Federal appeals court keeps Texas abortion ban in place, sends case to state supreme court

An exam room at the Planned Parenthood South Austin Health Center is shown following the U.S. Supreme Court decision striking down a Texas law imposing strict regulations on abortion doctors and facilities in Austin, Texas, U.S. June 27, 2016. | (Photo: Reuters/Ilana Panich-Linsman)

A federal appeals court has kept Texas’ heartbeat abortion ban in place and sent the lawsuit against the legislation to the Republican-controlled state supreme court, a move celebrated by pro-life activists and opposed by abortion-rights proponents.

A three-judge panel of the U.S. Court of Appeals for the 5th Circuit ruled 2-1 on Monday to send abortion clinics’ challenge against the Texas Heartbeat Act passed last year to the Texas Supreme Court, which will likely allow the law to remain in effect for months before a ruling is handed down. 

Circuit Judge Edith H. Jones, a Reagan appointee, authored the majority opinion stating that “the federal courts are bound by an authoritative determination of state law by the state’s highest court.”

“Here, there is a possibility that federal courts could declare S.B. 8 constitutionally infirm even though our conclusions might be based entirely on a faulty understanding of Texas law,” continued Jones.

“To avert creating needless friction with a coequal sovereign in our federal system, this court reasonably seeks the Texas Supreme Court’s final word on the matter.”

Circuit Judge Stephen A. Higginson, an Obama appointee, dissented. He believes that by sending the case to the state supreme court, the panel is going against an order by the U.S. Supreme Court.

“S. B. 8 and its defenders have challenged Supreme Court authority, first by deliberately nullifying a constitutional right expounded by the Court and now, when checked by that Court, by convincing us, an inferior federal court duty-bound to apply a Supreme Court holding, instead to question that holding,” argued Higginson.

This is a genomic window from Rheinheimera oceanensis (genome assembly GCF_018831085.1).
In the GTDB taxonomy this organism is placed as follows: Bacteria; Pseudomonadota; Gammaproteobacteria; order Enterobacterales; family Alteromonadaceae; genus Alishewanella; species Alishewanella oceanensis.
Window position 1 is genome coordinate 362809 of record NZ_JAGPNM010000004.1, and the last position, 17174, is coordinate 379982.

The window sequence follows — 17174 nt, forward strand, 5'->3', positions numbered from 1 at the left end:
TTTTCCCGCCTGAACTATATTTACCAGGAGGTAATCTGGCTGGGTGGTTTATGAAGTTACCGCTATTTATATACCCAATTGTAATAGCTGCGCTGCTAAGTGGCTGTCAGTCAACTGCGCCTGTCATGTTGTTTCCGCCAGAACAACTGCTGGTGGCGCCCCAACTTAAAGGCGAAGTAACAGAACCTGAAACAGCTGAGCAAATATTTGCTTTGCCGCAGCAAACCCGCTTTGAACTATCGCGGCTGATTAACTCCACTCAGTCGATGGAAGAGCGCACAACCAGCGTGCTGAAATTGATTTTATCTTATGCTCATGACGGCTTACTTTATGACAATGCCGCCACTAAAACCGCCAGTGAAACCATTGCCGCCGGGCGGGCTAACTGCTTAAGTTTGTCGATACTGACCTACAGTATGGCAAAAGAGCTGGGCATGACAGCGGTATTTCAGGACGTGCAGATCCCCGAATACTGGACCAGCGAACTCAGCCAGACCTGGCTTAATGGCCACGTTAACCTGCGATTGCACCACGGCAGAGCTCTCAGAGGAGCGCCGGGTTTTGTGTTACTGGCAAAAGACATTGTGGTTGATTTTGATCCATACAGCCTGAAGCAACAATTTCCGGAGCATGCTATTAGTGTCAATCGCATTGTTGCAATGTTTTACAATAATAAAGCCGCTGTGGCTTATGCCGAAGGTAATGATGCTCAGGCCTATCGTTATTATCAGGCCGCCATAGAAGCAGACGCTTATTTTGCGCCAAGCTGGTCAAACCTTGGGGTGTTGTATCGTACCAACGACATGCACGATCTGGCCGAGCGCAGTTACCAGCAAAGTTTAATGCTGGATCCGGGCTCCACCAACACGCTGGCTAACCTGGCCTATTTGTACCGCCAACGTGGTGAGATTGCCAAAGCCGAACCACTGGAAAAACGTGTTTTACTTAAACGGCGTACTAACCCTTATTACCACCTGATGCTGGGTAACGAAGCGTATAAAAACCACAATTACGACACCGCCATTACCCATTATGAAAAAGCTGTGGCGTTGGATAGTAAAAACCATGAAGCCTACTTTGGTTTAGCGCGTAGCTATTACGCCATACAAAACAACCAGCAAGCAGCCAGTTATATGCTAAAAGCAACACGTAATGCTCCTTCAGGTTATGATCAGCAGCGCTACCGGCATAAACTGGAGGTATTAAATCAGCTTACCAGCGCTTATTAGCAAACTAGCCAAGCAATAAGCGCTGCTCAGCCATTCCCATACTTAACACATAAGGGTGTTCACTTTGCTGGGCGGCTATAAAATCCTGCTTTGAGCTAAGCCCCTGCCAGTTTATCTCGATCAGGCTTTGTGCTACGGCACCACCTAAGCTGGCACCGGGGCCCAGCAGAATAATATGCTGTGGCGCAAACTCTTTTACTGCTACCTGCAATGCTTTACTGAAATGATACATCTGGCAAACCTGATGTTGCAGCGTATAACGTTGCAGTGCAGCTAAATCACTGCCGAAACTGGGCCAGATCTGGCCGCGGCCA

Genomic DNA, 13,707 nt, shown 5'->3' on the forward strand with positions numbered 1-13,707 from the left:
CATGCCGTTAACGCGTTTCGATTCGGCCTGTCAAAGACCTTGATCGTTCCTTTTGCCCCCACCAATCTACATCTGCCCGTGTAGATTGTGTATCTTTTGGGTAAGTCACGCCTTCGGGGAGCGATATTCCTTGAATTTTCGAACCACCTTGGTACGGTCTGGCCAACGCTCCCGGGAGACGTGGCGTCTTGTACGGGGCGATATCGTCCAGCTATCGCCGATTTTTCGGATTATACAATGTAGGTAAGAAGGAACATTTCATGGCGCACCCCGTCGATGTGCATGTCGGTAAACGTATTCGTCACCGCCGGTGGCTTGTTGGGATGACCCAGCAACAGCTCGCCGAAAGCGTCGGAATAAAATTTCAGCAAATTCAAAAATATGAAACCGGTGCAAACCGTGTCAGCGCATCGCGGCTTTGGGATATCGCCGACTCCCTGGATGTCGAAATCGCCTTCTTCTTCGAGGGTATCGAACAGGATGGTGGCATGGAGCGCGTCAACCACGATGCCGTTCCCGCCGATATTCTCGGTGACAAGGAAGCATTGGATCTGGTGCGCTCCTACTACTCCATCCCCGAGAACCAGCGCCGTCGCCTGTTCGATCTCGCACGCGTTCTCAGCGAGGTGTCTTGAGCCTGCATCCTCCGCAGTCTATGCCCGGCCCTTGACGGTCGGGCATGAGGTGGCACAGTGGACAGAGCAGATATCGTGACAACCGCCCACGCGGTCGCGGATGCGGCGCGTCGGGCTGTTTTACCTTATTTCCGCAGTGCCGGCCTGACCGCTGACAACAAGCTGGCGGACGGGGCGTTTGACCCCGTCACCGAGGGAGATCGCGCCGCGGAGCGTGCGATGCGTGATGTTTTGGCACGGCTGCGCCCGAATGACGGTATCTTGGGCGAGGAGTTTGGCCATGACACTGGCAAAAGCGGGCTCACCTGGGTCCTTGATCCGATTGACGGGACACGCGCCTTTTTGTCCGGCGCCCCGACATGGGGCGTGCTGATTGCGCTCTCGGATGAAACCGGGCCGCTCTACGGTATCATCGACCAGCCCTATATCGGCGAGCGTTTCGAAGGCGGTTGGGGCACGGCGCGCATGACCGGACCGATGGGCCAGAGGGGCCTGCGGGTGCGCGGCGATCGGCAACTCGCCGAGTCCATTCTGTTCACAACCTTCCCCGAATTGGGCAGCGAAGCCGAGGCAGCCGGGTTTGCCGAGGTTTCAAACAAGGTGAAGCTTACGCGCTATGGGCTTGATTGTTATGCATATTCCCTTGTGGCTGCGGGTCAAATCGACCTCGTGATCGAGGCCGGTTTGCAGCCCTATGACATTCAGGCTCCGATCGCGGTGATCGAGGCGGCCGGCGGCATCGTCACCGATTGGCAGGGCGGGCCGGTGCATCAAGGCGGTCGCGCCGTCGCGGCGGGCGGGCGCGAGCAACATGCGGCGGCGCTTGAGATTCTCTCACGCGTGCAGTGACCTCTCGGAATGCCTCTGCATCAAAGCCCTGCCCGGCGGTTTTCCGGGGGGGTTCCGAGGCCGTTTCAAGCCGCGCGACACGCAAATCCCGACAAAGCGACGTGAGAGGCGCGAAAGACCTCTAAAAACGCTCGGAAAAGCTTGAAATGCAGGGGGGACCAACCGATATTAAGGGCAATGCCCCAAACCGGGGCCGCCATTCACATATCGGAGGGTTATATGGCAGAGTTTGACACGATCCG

Senate Bill 8 was signed into law last May by Gov. Greg Abbott. The law, which went into effect last September, prohibits most abortions once a baby’s heartbeat can be detected, usually around six weeks into a pregnancy.

The law is unique because it allows private citizens to take civil action against abortion providers or anyone else who helps procure an illegal abortion, with a financial reward for successful suits.

The 5th Circuit’s decision presents concerns for abortion clinics and supporters since the Texas Supreme Court comprises nine Republican justices. 

The pro-life group Texas Right to Life, which supports the law, celebrated Monday’s panel decision, calling the decision “great news.”

“This is great news for Texas because such action is more likely to ensure a just and favorable ruling, compared to that which could be expected from a pro-abortion federal district judge, to whom the abortion industry asked to send the case,” stated the group.

“Beyond this, sending the lawsuit to the Supreme Court of Texas is appropriate because the only defendants left in the case are state agencies. Most exciting of all is that the Texas Heartbeat Act has withstood another court decision and is continuing to save an estimated 100 preborn lives every day.”

Nancy Northup, president and CEO of the Center for Reproductive Rights, a pro-choice advocacy organization, said in a statement that the panel had “defied a Supreme Court ruling and delayed a reckoning on S.B. 8.”

“As a result, Texans will continue to have to travel hundreds of miles to access abortion care, and those without means to do so will be forced to continue their pregnancies,” said Northup. “There is now no end in sight for this injustice that has been allowed to go on for almost five months.”

S.B. 8 has been the subject of extensive litigation, with pro-choice groups and the Biden administration wanting the law struck down as unconstitutional.

Last year, the U.S. Supreme Court allowed the Texas law to take effect. Last December, the nation’s high court allowed some lawsuits against the ban to continue but refused to block the law.

The justices also rejected an appeal by the Biden administration against the law, labeling it “improvidently granted,” or a request that shouldn’t have been brought before the court. 

Follow Michael Gryboski on Twitter or Facebook

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